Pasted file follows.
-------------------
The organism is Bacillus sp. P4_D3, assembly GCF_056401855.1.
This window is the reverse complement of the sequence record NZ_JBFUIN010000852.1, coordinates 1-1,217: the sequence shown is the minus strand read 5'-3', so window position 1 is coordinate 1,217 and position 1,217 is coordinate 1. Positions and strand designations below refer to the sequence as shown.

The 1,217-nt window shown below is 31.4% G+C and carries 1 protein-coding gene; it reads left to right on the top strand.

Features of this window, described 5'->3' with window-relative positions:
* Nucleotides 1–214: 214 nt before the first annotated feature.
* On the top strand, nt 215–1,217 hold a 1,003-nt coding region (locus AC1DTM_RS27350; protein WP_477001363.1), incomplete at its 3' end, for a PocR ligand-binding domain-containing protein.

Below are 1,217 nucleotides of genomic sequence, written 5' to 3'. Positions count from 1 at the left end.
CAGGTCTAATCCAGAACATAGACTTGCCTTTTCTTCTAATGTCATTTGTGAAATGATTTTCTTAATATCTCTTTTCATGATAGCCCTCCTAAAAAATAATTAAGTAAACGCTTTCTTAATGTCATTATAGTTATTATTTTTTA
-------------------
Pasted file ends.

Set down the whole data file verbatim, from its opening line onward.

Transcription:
The organism is Bacillus sp. P4_D3, assembly GCF_056401855.1.
This window is the reverse complement of the sequence record NZ_JBFUIN010000852.1, coordinates 1-1,217: the sequence shown is the minus strand read 5'-3', so window position 1 is coordinate 1,217 and position 1,217 is coordinate 1. Positions and strand designations below refer to the sequence as shown.

The 1,217-nt window shown below is 31.4% G+C and carries 1 protein-coding gene; it reads left to right on the top strand.

Features of this window, described 5'->3' with window-relative positions:
* Nucleotides 1–214: 214 nt before the first annotated feature.
* On the top strand, nt 215–1,217 hold a 1,003-nt coding region (locus AC1DTM_RS27350; protein WP_477001363.1), incomplete at its 3' end, for a PocR ligand-binding domain-containing protein.

Below are 1,217 nucleotides of genomic sequence, written 5' to 3'. Positions count from 1 at the left end.
CAGGTCTAATCCAGAACATAGACTTGCCTTTTCTTCTAATGTCATTTGTGAAATGATTTTCTTAATATCTCTTTTCATGATAGCCCTCCTAAAAAATAATTAAGTAAACGCTTTCTTAATGTCATTATAGTTATTATTTTTTA